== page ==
Sixty-five-year-old Robin Dworkin and her husband Jeff opened Coffee Connexion in Tahoe City in 1990, serving espresso coffees and pastries. A few years before that they ran a restaurant called Twain Station at the entrance to Alpine Meadows Road, which they owned with another couple for two and half years. Today, Robin’s busy cafe in Tahoe City sells 24 varieties of freshy roasted beans, specialty crepes, sandwiches, and teas.

Since Jeff’s death from cancer on the eve of 9/11, Robin has never considered doing anything else. “I think he’d be proud of me for still doing this. Sometimes I’m mad because he’s not here to do half of it with me, you know,” she says with an easy laugh.

But, backing up, how did they know about little Tahoe City, and come to settle here all those years ago, from where they’d been living in Poughkeepsie, New York?


“Friends from New York moved here before we did,” Robin says. “We stayed with them for a while until we got settled. I drove from the Hudson River Valley in 1977 in a red Ford van with my five-year-old daughter, Jenny. I had her when I was 18 and had no real work experience. After training in the CETA (Comprehensive Employment and Training Act) program here, I learned how to type and was placed at the Tahoe City PUD. I had known Jeff a little back in New York and we had mutual friends. He visited here in 1983 and we met again. I was no longer with the husband who had accompanied me here. Jeff and I married in 1986 at Chinquapin, just short of 15 years before he died,” Robin remembers.

The day that Jeff died, “he was pretty sick and he was on his way out, and I think he kind of gave up,” she says. Both natives of upstate New York, Robin says Jeff was aware of everything going on that day in September 2001. Afterward, Robin continued running Coffee Connexion, which includes the café in the Tahoe City’s Lighthouse Shopping Center on North Lake Boulevard and the coffee bean roasting company in Lake Forest. “Having the business really helped me because I felt I was carrying on for him in a way,” she says.

There was no question for Robin that Tahoe City was home, and a majority of that was the community. “I know a lot of people in town and I like that. Tahoe City is my home. My son, Jake, was 10 when Jeff died. Both my kids went to school here. I have two granddaughters here. We have a life, a business. I never thought of packing it in,” she says. Plus, the business was already running a successful roastery.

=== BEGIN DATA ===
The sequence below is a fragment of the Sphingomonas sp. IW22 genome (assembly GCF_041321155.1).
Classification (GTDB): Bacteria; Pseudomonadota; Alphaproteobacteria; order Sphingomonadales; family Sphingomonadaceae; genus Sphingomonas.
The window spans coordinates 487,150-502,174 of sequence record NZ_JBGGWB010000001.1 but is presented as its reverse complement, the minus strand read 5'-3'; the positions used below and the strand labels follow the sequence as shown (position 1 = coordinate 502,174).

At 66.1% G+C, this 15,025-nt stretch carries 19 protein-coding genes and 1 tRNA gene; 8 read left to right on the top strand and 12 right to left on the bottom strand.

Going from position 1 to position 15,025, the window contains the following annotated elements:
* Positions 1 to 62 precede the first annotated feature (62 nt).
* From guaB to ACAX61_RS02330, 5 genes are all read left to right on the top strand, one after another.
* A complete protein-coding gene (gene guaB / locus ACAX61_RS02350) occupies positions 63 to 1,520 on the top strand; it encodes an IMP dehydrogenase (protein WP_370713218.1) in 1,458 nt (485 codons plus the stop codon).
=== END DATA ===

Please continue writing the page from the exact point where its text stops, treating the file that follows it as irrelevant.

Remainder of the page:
In 1996, when Jeff decided he wanted to roast their own beans rather than buy in bulk from Los Angeles, “he drove to Corvallis, Oregon,” Robin says, “and bought the roaster from a man named Mike Sivetz who engineered the Sivetz Hot Air Roaster. We’re still using it 22 years later.”

Today, she buys single origin beans from Emeryville that come from all over South America. In the roasting process, she enlists help. Her spitfire attitude outweighs her tiny frame in this case; the bean bags are 150 pounds, so she hires a guy who roasts 20 hours a week. Together they roast Columbian, Costa Rican, and Peruvian beans, and sell different blends to the majority of restaurants in town. Tahoe Delight (Italian and Columbian) and Sierra Sunrise (Vienna, French and Italian) are blends Jeff created.

And as for the café, it’s equally busy. “This year I bought a golf pass and the girls said, ‘Robin, don’t come in,’ so I’m going to try to stay away, and if I can do that I’ll keep going until I can’t anymore,” she says, determined.

In her time off, it’s Lake Tahoe that brings Robin peace.

“I love to canoe. Jeff and I canoed around the lake on our 10th anniversary because of Judge Vernon. He was the founder and first general manager of the Tahoe City PUD. I worked in payroll and would cut his pension check. He lived in the Vernon building next to Rosie’s Cafe. I’d deliver his check on my lunch hour and we’d sit and talk. I feel so special to have known him. He wrote a book about his honeymoon trip with Ethel called Around Lake Tahoe in a Row Boat.”

Robin said to Jeff, “Let’s do this!” Their anniversary was Sept. 21; the trip was the last five days in September 1996 and ended on October 1. There were no boats or waves. They stayed in motels and called friends to meet them for dinner. They loved it.

Never a skier, today, Robin’s happy places are walking around Lake Forest and canoeing.


  • Marianne M. Porter

    Marianne M. Porter earned her BA in journalism from the University of Nevada, Reno; completed a certificate in creative writing at UC Davis Extension; and is currently working on an MFA in creative writing at Sierra Nevada College, Incline Village. She is married with two daughters in college.

    Connect with Marianne

    M-Tu, Th-Fr 9:30am - 6pm
    10317 Riverside Dr
    Truckee, CA 96161

Previous articleCommon Summertime Myths
Next articleEasy Ways to Reuse and Recycle Your Old Paint